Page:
IKEA Canada’s diversity, equity and inclusion initiatives are helping employees step into the shoes of their fellow workers and highlighting how DEI and employee mental health are inextricably tied.
“A big part of who we are is stories,” says John Williams, the organization’s DEI lead. “We really believe stories matter because they shape how we see ourselves and everyone around us.”
Indeed, the DEI initiatives focus on storytelling in order to create a culture of diversity and well-being that’s anchored in the company’s policies and processes, he says. Following the discovery of mass graves at former residential schools, IKEA stores in Edmonton and Halifax collaborated with Indigenous artists to host the first-ever Cree and Mi’kmaw showrooms in 2021.
This led to IKEA Canada’s reconciliation action plan, which will see continued collaboration with Indigenous communities; education on Indigenous culture and issues; and the creation of mentorship, recruitment, training and employment opportunities within those communities.
Last year, the organization’s global DEI leaders participated in an anti-bias training program, which will be cascaded down to their respective country and unit leaders. And in 2022, it’s providing anti-racism training to employees through a Black-owned virtual reality training platform.
“We put people at the forefront of everything that we do,” says Williams. “And we know, if our co-workers aren’t happy, then nothing else matters. After all, when employees have a sense of inclusion and feel they can be their authentic selves, they’re happier and . . . their productivity at work increases.”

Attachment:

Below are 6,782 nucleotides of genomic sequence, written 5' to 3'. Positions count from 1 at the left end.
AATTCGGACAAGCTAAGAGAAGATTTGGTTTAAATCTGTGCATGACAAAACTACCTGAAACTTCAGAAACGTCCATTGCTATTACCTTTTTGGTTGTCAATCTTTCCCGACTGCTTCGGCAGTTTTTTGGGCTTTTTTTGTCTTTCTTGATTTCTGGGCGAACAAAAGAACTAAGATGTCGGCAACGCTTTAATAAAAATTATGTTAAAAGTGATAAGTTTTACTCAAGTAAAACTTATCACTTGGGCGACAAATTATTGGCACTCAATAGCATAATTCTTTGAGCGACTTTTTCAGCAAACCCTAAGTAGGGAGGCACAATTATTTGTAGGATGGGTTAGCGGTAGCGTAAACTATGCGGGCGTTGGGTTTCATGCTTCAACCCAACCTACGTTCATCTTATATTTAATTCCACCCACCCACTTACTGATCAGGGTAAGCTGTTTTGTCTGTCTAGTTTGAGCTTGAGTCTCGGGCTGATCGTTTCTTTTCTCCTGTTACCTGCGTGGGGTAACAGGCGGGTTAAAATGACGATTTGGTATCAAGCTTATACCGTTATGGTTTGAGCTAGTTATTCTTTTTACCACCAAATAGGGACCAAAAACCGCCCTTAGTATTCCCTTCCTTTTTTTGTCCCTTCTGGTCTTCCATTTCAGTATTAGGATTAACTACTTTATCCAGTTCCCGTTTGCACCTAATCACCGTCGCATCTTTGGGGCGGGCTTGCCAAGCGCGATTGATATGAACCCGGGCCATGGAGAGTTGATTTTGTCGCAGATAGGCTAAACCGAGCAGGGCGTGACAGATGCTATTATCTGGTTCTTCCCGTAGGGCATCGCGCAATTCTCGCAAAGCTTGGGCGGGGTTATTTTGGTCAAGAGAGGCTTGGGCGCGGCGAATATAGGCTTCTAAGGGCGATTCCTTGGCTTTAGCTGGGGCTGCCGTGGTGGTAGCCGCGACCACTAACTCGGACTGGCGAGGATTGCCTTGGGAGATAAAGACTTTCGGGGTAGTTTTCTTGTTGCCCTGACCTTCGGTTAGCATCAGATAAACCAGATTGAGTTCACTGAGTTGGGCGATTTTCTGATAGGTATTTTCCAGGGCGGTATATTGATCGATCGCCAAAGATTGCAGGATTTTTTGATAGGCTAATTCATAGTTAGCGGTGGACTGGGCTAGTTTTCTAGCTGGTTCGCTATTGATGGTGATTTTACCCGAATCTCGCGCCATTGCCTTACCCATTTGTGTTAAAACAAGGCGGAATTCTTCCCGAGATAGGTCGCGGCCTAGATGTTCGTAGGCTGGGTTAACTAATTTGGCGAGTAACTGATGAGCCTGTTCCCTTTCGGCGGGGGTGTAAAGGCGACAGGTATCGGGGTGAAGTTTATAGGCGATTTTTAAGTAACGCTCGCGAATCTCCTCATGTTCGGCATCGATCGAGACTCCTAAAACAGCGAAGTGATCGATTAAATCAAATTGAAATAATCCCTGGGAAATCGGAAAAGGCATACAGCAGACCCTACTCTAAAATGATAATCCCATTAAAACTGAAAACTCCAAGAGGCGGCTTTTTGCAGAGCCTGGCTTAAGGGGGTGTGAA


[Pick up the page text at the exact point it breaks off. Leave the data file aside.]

A fulsome DEI strategy contributes to a sense of safety and belonging at work, which is strongly connected to mental health, says Nora Jenkins Townson, founder and principal of human resources consultancy Bright + Early.
“If employees don’t feel safe, accepted and that they belong, it’s going to have an impact on how they feel and show up to work.”
Many employers are becoming more aware of this connection, she says, citing examples like the provision of paid time off, more inclusive benefits, resources for working caregivers, additional counselling services, accessible workplaces and accommodations for people who have disabilities.
In the wake of 2020’s global social justice unrest following the murder of George Floyd, DEI at work moved from the back burner to the front, with most employers resetting their relationships with employees, says Greg Power, president and chief executive officer of Weber Shandwick Ltd. in Canada. “It’s deeper, richer and it’s got more dimension because the world has changed so much. If companies aren’t progressing as they should in diversity, it will have outcomes on everyone that are not positive in terms of well-being.”
IKEA Canada is creating a DEI ambassador program, says Williams, noting senior leaders are also rallying around the topic more than ever and are incorporating DEI and mental health into their business functions.
There’s a war for talent, so job candidates are seeking a connection to values, belonging, acceptance and safety, says Jenkins Townson, with candidates from all backgrounds looking for signs that employers are welcoming, understanding and are providing a safe working environment.
“In recruitment, the first thing we talk about are the people that work for IKEA,” says Williams. “Our co-workers’ stories matter and I think we do a fantastic job amplifying underrepresented voices and those untold stories.”
Lauren Bailey is an associate editor at Benefits Canada.